Entering Morro Bay involved surfing several of the long waves stretching from Estero Bay to the Morro Bay dunes. They were coming high, and at an oblique angle to the breakwater, but we surfed in just fine and turned our attention to avoiding the copious shallow zones. Otters and harbor seals abound. T-Pier pump-out was closed, so we went straight for the anchorage.

The anchorage area is very narrow – you are sandwiched between the dunes (beautiful, but extensive shoals) and the mooring balls (only 3), with approximately 15 feet of water. Tides are strong, and the wind does not often agree with the tide, so it’s a pretty easy spot to drag. In many anchorages, 10-15 feet of drag would not be catastrophic, but in Morro Bay you could easily find yourself against a piling or (if there are boats moored) on a collision course.

We have a new Rocna anchor, and more than 200 feet of chain. We dragged once, and got to do a quick maneuver to re-anchor in very high wind. We had our anchor alarm on a tight margin from then on, but seemingly did not drag again. The strong wind persisted, and stayed cold all week. Even checking the anchor snubber was a multi-jacket affair.

Still, it is a ridiculously gorgeous anchorage – the dunes, the town, the Morro, the animals, the kayakers – with a view I can never afford when visiting on land. The sunsets were superb, but so were the sunrises, and the middays. I highly recommend spending time there.

Recreation in Morro Bay

Morro Bay is really cute, easy to spend time on shore or onboard. Our first goal in a new place (after anchoring safely, tidying up, etc.) is to connect with the yacht club. We got in to meet a few people, take showers, and get recommendations on local restaurants. Bayside Cafe, in the back bay, had the best pitch: a $9 burrito that can feed two people.

So, off we went in the dinghy. It took longer than we expected to get there, but even when we were out of site of the morro, the hills and valleys maintained their otherworldly beauty.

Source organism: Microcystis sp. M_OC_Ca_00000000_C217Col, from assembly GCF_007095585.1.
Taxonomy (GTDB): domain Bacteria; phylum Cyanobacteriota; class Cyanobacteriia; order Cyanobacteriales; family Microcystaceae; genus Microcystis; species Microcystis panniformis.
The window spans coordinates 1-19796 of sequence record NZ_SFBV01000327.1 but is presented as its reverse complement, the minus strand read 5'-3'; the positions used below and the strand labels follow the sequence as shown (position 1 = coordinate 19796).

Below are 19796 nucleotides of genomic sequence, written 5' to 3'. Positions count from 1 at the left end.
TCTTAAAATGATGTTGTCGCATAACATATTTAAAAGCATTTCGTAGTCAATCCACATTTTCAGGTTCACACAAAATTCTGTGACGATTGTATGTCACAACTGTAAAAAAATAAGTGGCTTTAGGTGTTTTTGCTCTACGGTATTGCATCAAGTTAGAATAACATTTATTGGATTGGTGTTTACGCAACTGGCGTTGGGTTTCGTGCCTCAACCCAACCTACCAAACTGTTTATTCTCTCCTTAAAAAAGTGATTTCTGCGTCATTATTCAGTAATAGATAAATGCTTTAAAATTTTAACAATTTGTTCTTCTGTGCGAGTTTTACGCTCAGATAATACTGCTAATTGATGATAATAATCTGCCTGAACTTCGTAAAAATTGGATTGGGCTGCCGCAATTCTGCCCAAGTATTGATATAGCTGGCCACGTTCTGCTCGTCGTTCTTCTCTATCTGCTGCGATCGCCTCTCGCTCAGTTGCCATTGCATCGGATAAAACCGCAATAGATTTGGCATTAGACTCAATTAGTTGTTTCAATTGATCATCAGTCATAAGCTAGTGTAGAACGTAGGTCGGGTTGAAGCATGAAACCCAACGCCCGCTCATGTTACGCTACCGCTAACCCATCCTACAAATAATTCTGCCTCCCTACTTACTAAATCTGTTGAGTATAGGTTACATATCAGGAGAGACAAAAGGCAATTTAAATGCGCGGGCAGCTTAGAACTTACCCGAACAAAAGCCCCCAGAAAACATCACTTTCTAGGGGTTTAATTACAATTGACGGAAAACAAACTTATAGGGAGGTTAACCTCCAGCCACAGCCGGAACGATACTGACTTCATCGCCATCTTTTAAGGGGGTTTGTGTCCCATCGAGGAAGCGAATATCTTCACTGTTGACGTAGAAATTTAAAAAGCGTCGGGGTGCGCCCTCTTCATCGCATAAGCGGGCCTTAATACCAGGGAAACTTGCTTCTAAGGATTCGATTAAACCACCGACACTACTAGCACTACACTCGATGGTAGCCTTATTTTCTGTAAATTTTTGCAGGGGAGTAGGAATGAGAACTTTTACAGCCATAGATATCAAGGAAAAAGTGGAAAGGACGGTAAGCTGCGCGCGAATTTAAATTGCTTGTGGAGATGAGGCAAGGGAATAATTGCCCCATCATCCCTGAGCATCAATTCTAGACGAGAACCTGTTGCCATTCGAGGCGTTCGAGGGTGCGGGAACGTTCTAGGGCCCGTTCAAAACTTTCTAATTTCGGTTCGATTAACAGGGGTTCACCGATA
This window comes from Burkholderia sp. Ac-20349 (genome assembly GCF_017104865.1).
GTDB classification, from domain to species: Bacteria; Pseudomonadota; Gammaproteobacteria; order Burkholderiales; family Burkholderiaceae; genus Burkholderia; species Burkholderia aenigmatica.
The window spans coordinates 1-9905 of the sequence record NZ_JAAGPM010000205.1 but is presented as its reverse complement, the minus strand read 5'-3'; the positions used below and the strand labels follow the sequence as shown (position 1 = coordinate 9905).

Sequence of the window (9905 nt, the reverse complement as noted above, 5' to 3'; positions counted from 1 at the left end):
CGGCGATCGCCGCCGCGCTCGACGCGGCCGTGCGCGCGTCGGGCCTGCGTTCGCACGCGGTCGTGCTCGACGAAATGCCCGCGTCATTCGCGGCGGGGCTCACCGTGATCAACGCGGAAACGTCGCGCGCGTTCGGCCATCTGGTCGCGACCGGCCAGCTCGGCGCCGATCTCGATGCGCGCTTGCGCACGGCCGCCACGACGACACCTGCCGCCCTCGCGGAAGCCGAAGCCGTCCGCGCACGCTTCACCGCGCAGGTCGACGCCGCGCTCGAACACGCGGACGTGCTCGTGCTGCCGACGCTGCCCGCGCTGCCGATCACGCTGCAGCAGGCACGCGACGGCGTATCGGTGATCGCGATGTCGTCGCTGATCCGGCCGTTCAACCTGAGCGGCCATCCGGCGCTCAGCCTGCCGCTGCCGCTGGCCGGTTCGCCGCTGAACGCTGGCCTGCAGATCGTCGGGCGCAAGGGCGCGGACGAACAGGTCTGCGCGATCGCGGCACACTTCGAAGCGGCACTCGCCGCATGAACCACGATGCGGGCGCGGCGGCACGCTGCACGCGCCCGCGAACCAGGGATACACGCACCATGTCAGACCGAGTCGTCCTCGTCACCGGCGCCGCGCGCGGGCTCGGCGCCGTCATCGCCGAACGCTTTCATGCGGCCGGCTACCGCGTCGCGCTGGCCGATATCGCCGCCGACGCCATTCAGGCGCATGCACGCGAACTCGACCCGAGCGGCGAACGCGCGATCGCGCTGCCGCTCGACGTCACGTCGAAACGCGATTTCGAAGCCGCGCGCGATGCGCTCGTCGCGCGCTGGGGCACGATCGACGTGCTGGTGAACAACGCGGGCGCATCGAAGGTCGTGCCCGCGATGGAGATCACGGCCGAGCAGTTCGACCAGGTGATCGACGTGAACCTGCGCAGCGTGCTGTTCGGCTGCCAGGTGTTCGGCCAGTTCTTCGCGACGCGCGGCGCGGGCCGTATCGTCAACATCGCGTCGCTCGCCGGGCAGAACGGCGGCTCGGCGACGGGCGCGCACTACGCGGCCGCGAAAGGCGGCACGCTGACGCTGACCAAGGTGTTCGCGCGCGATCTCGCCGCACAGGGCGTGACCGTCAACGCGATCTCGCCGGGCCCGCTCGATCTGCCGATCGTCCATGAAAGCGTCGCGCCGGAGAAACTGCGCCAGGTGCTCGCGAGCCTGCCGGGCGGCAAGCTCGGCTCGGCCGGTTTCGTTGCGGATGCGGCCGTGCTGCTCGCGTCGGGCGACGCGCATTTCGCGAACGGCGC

Since we were just off an overnight sail with one crew member ill, we were starving, and got a burrito each. Enough food that we ate no more than half on site, and had to take the rest to go, great quality, and super nice people.

With the anchor dragging once already, and continuous cold wind, we spent most of our time at the boat. Dinghy & walked to get groceries, went to a social event at the yacht club, but not much else.

After about 5 days, we started looking for our weather window and making our plan. A weather window to get from Morro Bay to Port San Luis was open for just a few hours longer than it would take us to get there, and then was going to be far too high the rest of the week, so we committed and started preparing.

On our penultimate day, the weather was going to be warm and light-winded enough until 11 a.m., so we braved putting a bike on shore with the dinghy. We were close to a public 3-hour dock, and it was much easier that we expected. We went with my bike, since it’s smaller and lighter, so I got to run the fun errands (hardware store, fabric store, and grocery top-up) while Charles did laundry.

We are still experimenting with the best way to get the dinghy onboard, but we got it on, pulled up anchor, and started moving in nice, light wind.

The whole time we were in Morro Bay, we were 100% solar charged and added no water to our system. Relaxing!